Reading is an important part of Centric’s culture – we’ve found that learning from the experiences of others is one of the best ways to be inspired. Good books and insightful lessons are shared frequently within the Centric walls – whether that be through team emails, via Twitter or in personal conversations. So, we thought we’d take a moment and bottle up some of the great reads that have impacted our own lives and thought processes. Below are 13 books recommended from Centric’s leaders. Take a look and enjoy! And let us know if you have comments on these books or others to recommend. We’d love to hear from you.
Book #6: Read “Never Eat Alone” and use the power of networking to build lasting relationships
By: Ted Goodman, Centric Chicago Practice Lead
A few years ago, I told a friend of mine that I was reading an interesting book on networking called “Never Eat Alone: And Other Secrets to Success, One Relationship at a Time” by Keith Ferrazzi, who had started his career in Chicago with Deloitte Consulting. My friend responded, “I knew that guy. We were consultants together at Deloitte. He would always wear a bow tie (before they were popular) and hang around the partners’ offices at lunchtime.”
In fact, the author tells this very story in the book (although he doesn’t mention my friend!). He says that, “had you known me back then, you wouldn’t have liked me.” The author further explains that networking, at the time, was all about what he could get. It was all about personal gain for himself. Being noticed (with the bow tie) and face time with the partners was his goal.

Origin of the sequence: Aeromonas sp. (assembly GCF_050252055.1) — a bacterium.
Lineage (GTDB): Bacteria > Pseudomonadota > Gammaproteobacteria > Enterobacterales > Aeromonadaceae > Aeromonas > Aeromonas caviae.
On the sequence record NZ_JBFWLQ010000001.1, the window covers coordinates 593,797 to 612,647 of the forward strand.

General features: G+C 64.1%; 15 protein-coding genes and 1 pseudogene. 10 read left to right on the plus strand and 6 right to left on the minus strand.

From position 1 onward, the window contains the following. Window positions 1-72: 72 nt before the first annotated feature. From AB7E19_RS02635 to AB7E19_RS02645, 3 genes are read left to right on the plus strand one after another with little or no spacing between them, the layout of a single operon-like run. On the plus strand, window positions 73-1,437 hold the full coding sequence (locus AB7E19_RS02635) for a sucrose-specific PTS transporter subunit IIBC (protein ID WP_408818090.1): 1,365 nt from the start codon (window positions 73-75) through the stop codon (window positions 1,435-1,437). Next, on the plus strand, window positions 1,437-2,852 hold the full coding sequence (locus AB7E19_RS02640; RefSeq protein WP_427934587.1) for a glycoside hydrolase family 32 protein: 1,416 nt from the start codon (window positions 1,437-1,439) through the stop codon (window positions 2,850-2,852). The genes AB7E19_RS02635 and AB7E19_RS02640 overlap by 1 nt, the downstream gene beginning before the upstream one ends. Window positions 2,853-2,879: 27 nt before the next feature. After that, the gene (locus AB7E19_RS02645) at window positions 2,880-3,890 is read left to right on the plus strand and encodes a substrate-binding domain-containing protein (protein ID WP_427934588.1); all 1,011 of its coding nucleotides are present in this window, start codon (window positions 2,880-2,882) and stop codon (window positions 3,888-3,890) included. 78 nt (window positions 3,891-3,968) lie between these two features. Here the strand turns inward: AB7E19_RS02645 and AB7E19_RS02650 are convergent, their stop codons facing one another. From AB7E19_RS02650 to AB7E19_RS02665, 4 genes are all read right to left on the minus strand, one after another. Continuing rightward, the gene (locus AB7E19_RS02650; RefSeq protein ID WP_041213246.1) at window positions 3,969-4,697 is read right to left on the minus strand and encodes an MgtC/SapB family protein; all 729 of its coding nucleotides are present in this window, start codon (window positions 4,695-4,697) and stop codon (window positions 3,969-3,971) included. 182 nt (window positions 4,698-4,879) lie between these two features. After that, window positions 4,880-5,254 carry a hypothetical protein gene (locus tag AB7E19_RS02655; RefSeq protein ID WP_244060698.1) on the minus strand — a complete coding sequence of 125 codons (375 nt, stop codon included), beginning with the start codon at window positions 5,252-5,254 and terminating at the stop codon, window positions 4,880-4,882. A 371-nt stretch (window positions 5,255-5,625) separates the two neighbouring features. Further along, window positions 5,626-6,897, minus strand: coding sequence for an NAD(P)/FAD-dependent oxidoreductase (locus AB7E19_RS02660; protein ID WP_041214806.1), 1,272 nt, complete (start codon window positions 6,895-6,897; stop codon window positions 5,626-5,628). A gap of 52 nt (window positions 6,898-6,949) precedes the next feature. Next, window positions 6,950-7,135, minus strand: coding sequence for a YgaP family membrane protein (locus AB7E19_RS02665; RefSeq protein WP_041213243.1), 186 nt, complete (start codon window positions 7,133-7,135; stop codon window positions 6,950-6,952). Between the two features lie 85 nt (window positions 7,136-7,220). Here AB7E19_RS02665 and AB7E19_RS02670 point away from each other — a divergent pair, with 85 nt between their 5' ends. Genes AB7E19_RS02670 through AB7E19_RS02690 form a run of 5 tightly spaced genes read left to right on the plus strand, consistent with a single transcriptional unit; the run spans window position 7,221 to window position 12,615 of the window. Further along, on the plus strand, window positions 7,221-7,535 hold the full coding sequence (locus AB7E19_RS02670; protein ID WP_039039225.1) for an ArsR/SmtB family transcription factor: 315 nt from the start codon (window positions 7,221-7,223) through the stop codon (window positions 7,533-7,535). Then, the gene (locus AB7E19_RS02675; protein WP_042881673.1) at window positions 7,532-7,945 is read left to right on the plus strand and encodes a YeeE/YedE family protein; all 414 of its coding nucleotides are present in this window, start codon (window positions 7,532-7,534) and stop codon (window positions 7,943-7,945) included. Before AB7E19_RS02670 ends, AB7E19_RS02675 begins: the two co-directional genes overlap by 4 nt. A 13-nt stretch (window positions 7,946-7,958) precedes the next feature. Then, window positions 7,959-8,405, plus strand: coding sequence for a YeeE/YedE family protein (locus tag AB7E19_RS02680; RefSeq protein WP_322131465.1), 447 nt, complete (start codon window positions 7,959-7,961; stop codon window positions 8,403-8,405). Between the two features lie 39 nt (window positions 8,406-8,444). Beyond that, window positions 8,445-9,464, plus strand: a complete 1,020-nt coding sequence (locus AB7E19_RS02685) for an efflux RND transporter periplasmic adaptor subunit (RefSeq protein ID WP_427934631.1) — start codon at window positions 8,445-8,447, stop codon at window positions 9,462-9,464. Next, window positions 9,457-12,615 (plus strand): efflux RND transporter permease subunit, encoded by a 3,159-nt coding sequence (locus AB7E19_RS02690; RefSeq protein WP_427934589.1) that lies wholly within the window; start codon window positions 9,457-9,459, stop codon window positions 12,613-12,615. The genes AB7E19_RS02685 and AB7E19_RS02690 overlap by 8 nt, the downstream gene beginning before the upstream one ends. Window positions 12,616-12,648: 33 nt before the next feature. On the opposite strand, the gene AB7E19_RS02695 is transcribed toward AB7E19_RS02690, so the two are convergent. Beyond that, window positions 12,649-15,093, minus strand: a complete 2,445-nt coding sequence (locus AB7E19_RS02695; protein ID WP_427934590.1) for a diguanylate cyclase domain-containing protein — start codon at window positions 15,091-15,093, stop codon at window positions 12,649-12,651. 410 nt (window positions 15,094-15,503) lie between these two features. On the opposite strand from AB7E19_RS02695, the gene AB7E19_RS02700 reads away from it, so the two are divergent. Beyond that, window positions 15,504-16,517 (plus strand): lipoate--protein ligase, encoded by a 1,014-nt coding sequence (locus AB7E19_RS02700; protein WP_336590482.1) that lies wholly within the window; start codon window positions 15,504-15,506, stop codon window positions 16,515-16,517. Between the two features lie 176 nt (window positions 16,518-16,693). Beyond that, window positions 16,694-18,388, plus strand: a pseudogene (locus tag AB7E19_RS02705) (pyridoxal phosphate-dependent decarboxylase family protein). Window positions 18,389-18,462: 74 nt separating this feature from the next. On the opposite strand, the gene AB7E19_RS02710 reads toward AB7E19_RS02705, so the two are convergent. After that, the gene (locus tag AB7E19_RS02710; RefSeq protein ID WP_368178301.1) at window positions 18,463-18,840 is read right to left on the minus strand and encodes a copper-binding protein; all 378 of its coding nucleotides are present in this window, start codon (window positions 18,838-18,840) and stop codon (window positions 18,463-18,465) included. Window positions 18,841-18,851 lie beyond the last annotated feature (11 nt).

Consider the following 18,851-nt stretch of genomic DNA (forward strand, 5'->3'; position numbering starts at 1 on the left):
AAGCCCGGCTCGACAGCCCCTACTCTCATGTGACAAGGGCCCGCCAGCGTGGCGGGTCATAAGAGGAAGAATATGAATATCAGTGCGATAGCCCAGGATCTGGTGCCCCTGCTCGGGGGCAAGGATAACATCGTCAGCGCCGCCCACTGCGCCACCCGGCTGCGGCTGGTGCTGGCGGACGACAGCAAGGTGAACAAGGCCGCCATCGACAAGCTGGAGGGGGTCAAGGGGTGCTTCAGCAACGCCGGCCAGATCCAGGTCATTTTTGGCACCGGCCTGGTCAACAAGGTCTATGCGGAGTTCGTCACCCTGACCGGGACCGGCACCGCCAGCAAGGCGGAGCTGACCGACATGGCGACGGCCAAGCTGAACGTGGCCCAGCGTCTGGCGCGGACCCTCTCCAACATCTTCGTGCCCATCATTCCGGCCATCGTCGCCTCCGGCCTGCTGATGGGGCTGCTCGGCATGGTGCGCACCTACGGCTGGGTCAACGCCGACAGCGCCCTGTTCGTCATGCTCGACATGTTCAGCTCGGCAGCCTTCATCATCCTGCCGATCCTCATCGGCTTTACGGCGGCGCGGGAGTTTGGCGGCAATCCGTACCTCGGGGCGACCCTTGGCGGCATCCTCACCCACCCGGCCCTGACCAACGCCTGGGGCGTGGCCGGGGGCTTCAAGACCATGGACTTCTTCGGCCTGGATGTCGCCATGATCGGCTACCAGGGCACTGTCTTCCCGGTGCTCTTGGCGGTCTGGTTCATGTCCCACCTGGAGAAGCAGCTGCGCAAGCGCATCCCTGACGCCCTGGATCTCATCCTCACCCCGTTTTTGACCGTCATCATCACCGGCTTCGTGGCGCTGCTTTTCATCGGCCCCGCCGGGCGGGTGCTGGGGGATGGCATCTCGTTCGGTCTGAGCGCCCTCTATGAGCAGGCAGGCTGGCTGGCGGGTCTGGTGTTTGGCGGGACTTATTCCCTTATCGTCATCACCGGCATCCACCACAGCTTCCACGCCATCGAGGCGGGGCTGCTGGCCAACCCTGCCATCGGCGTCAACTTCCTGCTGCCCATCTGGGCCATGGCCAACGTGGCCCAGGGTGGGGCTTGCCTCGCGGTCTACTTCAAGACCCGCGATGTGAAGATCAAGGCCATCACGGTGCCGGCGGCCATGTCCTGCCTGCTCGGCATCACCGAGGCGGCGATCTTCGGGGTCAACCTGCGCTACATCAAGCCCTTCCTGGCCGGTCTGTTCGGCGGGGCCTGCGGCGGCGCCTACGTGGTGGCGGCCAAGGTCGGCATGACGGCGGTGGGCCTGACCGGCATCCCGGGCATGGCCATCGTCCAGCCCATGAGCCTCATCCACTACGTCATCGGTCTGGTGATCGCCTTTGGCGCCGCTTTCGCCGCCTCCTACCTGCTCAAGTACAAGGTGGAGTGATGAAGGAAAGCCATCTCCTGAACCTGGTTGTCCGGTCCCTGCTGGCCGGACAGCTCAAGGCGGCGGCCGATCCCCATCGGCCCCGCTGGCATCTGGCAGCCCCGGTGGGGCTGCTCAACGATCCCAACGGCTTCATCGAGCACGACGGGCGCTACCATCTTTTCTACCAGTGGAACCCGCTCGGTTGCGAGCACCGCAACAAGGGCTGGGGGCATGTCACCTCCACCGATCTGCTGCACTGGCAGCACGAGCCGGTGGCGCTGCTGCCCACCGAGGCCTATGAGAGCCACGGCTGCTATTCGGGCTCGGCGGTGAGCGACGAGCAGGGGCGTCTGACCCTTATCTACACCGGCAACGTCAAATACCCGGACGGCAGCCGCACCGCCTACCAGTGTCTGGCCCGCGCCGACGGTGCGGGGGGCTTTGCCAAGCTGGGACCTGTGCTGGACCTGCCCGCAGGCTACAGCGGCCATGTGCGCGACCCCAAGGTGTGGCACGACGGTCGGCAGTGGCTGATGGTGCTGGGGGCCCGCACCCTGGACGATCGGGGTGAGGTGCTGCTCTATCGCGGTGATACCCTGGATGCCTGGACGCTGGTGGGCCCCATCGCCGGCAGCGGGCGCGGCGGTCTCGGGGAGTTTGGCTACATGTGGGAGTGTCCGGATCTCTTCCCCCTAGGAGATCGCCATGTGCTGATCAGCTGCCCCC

However, the author then tells about his personal transformation, as he shifted his focus from what he could get to what he could give. He talks about helping others and the value and power associated with connecting his network with the networks of others. By focusing on what he can give, he not only feels the satisfaction of helping others, but others are there for him when he is in a place of need.
Much has been written recently about the power of “positive networking,” but “Never Eat Alone” by Keith Ferrazzi (first published nearly 10 years ago) is still very valid today. I have passed it onto my kids as they start their careers and recommend it for anyone interested in expanding their network in a positive way.
By focusing on what he can give, he not only feels the satisfaction of helping others, but others are there for him when he is in a place of need.